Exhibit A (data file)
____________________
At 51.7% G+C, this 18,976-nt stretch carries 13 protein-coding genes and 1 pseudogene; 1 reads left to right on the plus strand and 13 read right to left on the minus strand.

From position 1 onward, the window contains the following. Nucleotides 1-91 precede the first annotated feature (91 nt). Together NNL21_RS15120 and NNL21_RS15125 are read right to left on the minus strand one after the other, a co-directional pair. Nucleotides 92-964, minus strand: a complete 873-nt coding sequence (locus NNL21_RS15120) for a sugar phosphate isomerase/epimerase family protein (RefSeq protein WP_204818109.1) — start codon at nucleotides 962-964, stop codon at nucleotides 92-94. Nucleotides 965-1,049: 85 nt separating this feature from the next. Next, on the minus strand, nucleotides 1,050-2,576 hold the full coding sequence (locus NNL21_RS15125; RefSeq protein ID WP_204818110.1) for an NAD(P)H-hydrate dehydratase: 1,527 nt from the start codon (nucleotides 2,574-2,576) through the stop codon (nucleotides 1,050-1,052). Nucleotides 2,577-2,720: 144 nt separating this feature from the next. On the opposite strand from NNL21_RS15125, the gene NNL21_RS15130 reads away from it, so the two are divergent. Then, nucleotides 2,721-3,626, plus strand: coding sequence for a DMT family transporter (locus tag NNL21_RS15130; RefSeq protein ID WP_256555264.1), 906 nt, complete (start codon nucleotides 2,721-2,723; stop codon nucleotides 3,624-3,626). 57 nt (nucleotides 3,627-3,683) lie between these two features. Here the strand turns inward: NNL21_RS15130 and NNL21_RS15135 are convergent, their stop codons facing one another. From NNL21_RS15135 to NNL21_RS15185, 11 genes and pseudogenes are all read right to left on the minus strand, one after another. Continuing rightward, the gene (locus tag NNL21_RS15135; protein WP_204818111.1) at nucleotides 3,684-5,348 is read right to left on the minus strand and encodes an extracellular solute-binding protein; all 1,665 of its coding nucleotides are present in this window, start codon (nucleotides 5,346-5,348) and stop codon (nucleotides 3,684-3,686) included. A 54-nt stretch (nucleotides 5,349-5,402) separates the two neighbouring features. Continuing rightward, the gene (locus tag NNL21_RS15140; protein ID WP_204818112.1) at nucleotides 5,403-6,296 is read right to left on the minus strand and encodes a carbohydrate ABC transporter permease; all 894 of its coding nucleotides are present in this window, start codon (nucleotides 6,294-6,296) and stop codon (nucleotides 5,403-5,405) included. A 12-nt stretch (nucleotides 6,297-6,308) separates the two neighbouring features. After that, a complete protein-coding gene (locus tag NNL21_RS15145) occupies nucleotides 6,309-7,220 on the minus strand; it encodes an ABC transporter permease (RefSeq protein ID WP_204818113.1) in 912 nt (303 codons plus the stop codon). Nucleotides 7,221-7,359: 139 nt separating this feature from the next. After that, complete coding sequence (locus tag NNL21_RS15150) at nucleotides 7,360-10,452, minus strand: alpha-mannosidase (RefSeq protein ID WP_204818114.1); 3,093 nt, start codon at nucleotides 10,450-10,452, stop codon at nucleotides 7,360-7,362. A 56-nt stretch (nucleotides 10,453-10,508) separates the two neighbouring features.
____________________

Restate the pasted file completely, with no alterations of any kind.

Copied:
At 51.7% G+C, this 18,976-nt stretch carries 13 protein-coding genes and 1 pseudogene; 1 reads left to right on the plus strand and 13 read right to left on the minus strand.

From position 1 onward, the window contains the following. Nucleotides 1-91 precede the first annotated feature (91 nt). Together NNL21_RS15120 and NNL21_RS15125 are read right to left on the minus strand one after the other, a co-directional pair. Nucleotides 92-964, minus strand: a complete 873-nt coding sequence (locus NNL21_RS15120) for a sugar phosphate isomerase/epimerase family protein (RefSeq protein WP_204818109.1) — start codon at nucleotides 962-964, stop codon at nucleotides 92-94. Nucleotides 965-1,049: 85 nt separating this feature from the next. Next, on the minus strand, nucleotides 1,050-2,576 hold the full coding sequence (locus NNL21_RS15125; RefSeq protein ID WP_204818110.1) for an NAD(P)H-hydrate dehydratase: 1,527 nt from the start codon (nucleotides 2,574-2,576) through the stop codon (nucleotides 1,050-1,052). Nucleotides 2,577-2,720: 144 nt separating this feature from the next. On the opposite strand from NNL21_RS15125, the gene NNL21_RS15130 reads away from it, so the two are divergent. Then, nucleotides 2,721-3,626, plus strand: coding sequence for a DMT family transporter (locus tag NNL21_RS15130; RefSeq protein ID WP_256555264.1), 906 nt, complete (start codon nucleotides 2,721-2,723; stop codon nucleotides 3,624-3,626). 57 nt (nucleotides 3,627-3,683) lie between these two features. Here the strand turns inward: NNL21_RS15130 and NNL21_RS15135 are convergent, their stop codons facing one another. From NNL21_RS15135 to NNL21_RS15185, 11 genes and pseudogenes are all read right to left on the minus strand, one after another. Continuing rightward, the gene (locus tag NNL21_RS15135; protein WP_204818111.1) at nucleotides 3,684-5,348 is read right to left on the minus strand and encodes an extracellular solute-binding protein; all 1,665 of its coding nucleotides are present in this window, start codon (nucleotides 5,346-5,348) and stop codon (nucleotides 3,684-3,686) included. A 54-nt stretch (nucleotides 5,349-5,402) separates the two neighbouring features. Continuing rightward, the gene (locus tag NNL21_RS15140; protein ID WP_204818112.1) at nucleotides 5,403-6,296 is read right to left on the minus strand and encodes a carbohydrate ABC transporter permease; all 894 of its coding nucleotides are present in this window, start codon (nucleotides 6,294-6,296) and stop codon (nucleotides 5,403-5,405) included. A 12-nt stretch (nucleotides 6,297-6,308) separates the two neighbouring features. After that, a complete protein-coding gene (locus tag NNL21_RS15145) occupies nucleotides 6,309-7,220 on the minus strand; it encodes an ABC transporter permease (RefSeq protein ID WP_204818113.1) in 912 nt (303 codons plus the stop codon). Nucleotides 7,221-7,359: 139 nt separating this feature from the next. After that, complete coding sequence (locus tag NNL21_RS15150) at nucleotides 7,360-10,452, minus strand: alpha-mannosidase (RefSeq protein ID WP_204818114.1); 3,093 nt, start codon at nucleotides 10,450-10,452, stop codon at nucleotides 7,360-7,362. A 56-nt stretch (nucleotides 10,453-10,508) separates the two neighbouring features.